Identifying diving ducks

Blog post by The Wildlife Trusts on 11 Jan, 2021

What are diving ducks?

Ducks can be split into two broad groups: dabblers and divers. 'Diving duck' is a loose term that covers a wide range of ducks who feed mainly by diving under the water, whether it's to chase fish, scoop up insects or graze on tasty aquatic plants. Some diving ducks prefer freshwater and are often found on rivers, lakes and reservoirs, others prefer the sea and are usually seen from the coast.  
 

Which diving ducks am I likely to see?

Diving ducks can be seen year-round, but winter brings a boost in numbers as birds arrive from Northern Europe and Russia. Some species, like scaup and smew, are mostly winter visitors and are rarely seen during the summer. 
This quick identification guide covers the more widespread species and some of the rarer diving ducks you may encounter around the UK. Most descriptions refer to birds in breeding plumage, which is the plumage usually seen from autumn through spring. After breeding, they start moulting and males enter an often confusing "eclipse" plumage, where they usually resemble females.
 

The diving duck ID guide

Tufted duck (male)

Our most common diving duck; found on almost any freshwater body and often seen in parks and on urban waterways. Males are easily recognised by their black and white plumage and the long tuft of feathers on their head.
Photo credit: Guy Edwardes/2020VISION

 

Tufted duck (female)

Females are much browner than males. The tuft on their head is much smaller, but still obvious. They sometimes have white feathers around the base of the bill, similar to scaup, but female tufted duck bills have a broad black tip with a ‘hint of’ pale band behind it.
Photo credit: Guy Edwardes2020VISION

 

Scaup

Like the tufted duck, but larger with a rounder head and no hint of a tuft, and only a small amount of black at the bill tip. Males have a pale grey back; females are mottled grey-brown with a white blaze on the face. They are winter visitors and are usually coastal, forming large flocks at some Scottish sites, but can turn up on inland lakes and reservoirs.
Photo credit: Chris Lawrence
 

Pochard (male)

This handsome duck is an uncommon breeding bird in the UK, but a very common winter visitor. Males have a pale grey body with black on the breast and stern, a bright chestnut head with red eye, and a black bill with a blue-grey band across it.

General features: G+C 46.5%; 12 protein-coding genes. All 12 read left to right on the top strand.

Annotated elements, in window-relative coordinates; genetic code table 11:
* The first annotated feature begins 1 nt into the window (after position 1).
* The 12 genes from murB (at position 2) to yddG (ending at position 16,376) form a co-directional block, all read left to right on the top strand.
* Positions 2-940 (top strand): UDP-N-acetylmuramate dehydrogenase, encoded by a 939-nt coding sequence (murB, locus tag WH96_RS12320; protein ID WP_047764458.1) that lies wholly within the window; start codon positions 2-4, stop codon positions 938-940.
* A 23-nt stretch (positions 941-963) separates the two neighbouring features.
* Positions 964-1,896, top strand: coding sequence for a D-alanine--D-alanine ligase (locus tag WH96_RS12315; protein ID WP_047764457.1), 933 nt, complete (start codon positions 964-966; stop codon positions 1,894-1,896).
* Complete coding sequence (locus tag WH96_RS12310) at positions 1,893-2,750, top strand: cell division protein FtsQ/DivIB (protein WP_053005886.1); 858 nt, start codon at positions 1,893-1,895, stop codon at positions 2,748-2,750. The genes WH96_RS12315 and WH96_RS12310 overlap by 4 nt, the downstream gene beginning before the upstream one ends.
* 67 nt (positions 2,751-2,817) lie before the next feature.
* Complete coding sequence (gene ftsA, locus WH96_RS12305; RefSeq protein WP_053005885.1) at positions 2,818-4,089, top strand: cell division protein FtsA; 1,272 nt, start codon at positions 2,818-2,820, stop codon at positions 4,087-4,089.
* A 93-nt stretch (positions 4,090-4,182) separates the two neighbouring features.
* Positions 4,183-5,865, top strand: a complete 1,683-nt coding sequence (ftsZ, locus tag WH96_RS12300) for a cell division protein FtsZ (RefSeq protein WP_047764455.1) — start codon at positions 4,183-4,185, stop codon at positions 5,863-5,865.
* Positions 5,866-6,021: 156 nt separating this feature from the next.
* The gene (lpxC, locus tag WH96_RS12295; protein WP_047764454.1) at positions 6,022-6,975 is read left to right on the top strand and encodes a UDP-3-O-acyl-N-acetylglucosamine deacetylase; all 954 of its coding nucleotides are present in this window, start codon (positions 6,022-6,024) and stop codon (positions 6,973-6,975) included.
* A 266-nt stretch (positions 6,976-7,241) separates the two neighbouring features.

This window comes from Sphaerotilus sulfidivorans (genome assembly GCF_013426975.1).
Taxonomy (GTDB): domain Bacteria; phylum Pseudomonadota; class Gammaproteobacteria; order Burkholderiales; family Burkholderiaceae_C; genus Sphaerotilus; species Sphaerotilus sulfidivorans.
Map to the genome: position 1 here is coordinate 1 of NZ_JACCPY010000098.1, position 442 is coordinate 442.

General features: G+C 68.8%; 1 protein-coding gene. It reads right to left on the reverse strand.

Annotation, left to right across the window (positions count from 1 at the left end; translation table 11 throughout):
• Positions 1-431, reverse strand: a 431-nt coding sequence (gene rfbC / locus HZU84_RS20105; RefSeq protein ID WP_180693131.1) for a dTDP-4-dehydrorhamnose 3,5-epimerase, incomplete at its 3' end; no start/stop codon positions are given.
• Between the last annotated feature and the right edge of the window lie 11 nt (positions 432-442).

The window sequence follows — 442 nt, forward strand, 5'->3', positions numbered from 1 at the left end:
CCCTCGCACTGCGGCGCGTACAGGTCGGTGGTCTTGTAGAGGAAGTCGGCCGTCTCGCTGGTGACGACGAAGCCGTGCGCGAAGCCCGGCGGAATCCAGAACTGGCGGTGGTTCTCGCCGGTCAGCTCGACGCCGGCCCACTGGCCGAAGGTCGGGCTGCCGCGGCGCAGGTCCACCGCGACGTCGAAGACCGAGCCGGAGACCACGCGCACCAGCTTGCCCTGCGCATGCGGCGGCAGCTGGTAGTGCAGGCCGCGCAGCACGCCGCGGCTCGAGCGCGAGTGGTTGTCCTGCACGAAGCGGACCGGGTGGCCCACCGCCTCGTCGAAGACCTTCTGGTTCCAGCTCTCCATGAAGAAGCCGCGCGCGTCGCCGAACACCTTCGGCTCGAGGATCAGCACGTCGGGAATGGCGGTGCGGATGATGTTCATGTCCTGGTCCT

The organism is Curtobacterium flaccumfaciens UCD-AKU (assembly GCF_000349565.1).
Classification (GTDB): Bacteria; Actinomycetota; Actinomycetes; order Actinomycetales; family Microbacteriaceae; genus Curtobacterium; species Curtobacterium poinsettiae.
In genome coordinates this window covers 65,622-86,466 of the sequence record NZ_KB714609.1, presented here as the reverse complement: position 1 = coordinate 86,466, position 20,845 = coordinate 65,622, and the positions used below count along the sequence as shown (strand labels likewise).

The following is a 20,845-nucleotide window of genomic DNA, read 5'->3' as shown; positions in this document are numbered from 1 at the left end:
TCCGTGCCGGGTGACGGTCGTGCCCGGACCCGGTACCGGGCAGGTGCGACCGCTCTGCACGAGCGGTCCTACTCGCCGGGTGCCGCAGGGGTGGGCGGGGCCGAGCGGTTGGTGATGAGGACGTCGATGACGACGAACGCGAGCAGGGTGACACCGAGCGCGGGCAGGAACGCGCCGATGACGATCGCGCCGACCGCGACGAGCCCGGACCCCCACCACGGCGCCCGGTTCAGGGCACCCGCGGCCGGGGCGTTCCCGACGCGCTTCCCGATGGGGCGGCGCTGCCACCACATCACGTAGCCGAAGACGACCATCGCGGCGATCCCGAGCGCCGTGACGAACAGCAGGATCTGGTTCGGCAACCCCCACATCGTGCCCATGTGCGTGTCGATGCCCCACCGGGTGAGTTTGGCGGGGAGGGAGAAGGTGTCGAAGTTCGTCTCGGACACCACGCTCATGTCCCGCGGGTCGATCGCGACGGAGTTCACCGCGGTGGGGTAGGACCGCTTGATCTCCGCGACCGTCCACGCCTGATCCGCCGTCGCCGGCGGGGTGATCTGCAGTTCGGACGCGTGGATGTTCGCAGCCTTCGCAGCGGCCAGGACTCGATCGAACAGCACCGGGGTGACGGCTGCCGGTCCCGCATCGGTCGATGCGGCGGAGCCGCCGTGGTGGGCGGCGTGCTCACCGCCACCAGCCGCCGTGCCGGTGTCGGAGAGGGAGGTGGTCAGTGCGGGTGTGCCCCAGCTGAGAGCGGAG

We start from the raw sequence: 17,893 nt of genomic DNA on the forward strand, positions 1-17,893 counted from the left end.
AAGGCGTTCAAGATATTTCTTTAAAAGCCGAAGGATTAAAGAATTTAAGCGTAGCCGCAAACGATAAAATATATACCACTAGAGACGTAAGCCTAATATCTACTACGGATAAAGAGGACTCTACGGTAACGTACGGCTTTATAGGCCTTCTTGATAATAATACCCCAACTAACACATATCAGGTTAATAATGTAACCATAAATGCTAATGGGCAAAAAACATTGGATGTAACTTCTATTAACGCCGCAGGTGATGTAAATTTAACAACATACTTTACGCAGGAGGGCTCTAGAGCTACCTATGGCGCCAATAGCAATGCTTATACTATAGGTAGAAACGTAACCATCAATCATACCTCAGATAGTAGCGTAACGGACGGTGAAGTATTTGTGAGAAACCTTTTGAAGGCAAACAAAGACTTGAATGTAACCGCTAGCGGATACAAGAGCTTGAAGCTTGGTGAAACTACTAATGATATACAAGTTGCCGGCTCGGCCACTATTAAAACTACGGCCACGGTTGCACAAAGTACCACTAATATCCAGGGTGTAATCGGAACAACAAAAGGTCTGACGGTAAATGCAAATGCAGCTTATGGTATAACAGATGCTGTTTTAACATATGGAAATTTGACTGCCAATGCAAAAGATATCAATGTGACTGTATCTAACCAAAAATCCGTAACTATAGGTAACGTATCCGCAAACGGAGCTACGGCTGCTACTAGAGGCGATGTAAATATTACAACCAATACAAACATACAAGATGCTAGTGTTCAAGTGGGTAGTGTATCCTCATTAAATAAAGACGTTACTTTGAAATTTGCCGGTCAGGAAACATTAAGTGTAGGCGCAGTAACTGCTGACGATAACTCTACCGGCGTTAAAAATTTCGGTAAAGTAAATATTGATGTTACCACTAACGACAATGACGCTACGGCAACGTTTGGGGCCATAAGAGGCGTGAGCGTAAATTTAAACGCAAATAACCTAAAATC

Photo credit: Tom Marshall

 

Pochard (female)

Female pochards aren't as brightly coloured as males. They're mostly grey-brown, with a greyer back and a dark brown head. Young birds resemble females but are more uniform grey-brown. The head shape is distinctive, with a peaked crown and sloping forehead that runs smoothly into the curve of the bill.
Photo credit: Derek Moore
 

Red-crested pochard

These ducks became established in southern-central England after escaping captive collections. Males have a black body with white flanks and a brown back. The head is rusty-orange, often brighter at the top, with a bright red bill. Females are a soft brown, with white cheeks, a rich brown cap and a grey, pink-tipped bill.
Photo credit: Irene Greenwood

 

Goldeneye (male)

Goldeneyes breed in the Scottish highlands, but in winter can be found on lakes, large rivers and coasts around the UK. Males are dazzling with a black and white body and a large, rounded head. The head is glossy and can appear green or purple depending on the light, with a golden eye and a white patch behind the bill.
Photo credit: Fergus Gill/2020VISION
 

Goldeneye (female)

Females have a mostly ash-grey body with a brown head and a white collar. The eye is pale yellow and the bill is dark, usually with a yellow band across it whilst in breeding plumage. Young birds resemble females but are duller and lack the white collar.
Photo credit: Andy Morffew

 

Eider

A large, heavy seaduck with a wedge-shaped bill. Males are strikingly black and white, with a green nape and a black cap. Females are brown with dark barring. They are present year-round off northern coasts, often gathering in large rafts. In winter they wander south and can be seen off other parts of the UK. It is extremely rare to find one inland.Photo credit: Mark Hamblin/2020VISION